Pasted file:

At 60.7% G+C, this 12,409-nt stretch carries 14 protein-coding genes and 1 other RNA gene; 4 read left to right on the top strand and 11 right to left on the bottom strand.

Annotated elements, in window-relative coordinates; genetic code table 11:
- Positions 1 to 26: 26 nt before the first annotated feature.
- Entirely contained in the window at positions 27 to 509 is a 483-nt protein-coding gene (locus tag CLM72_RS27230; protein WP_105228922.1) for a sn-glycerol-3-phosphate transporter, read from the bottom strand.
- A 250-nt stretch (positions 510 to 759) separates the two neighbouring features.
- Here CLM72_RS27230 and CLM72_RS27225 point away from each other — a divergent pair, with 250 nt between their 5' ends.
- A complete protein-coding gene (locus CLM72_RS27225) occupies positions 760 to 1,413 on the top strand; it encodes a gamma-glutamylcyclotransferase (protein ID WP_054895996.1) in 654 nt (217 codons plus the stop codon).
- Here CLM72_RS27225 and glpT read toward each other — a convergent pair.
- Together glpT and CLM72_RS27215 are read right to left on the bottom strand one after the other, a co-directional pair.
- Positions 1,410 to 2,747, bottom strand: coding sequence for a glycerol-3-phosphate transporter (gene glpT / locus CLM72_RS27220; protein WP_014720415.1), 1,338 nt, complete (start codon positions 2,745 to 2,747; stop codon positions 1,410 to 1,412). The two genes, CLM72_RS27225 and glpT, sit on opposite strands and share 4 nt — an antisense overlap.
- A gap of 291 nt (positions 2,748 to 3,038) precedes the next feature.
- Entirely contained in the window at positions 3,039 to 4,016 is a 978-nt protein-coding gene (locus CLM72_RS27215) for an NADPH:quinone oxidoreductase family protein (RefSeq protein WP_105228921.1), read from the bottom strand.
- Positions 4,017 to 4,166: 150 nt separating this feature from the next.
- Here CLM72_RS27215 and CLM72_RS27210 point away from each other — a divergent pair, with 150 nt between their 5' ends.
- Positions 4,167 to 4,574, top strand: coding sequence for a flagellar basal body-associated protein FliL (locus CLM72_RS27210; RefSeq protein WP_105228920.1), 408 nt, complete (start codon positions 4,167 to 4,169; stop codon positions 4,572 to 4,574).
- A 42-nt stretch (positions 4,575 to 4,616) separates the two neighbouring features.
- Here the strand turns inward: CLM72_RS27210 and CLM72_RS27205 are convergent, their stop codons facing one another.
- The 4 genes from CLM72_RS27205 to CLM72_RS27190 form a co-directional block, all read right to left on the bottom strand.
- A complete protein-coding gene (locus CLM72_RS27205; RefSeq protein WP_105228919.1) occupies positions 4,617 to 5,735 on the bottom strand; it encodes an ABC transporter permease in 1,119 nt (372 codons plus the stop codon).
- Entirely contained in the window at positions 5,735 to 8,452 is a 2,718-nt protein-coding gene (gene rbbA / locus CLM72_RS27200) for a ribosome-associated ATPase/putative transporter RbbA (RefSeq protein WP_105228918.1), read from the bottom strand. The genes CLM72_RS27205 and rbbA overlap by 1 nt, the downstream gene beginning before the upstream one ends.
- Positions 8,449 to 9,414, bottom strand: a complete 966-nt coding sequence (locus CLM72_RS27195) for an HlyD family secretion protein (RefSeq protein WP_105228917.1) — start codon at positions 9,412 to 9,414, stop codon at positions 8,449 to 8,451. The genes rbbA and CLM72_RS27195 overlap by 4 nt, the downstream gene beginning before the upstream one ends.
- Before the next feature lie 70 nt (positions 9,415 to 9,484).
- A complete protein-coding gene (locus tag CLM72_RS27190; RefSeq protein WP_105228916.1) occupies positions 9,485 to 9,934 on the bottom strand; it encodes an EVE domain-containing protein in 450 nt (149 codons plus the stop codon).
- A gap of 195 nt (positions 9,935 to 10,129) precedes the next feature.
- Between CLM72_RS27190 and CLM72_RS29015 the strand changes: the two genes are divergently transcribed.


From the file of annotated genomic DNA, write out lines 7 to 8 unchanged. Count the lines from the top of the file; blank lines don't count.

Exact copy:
- A complete protein-coding gene (locus CLM72_RS27225) occupies positions 760 to 1,413 on the top strand; it encodes a gamma-glutamylcyclotransferase (protein ID WP_054895996.1) in 654 nt (217 codons plus the stop codon).
- Here CLM72_RS27225 and glpT read toward each other — a convergent pair.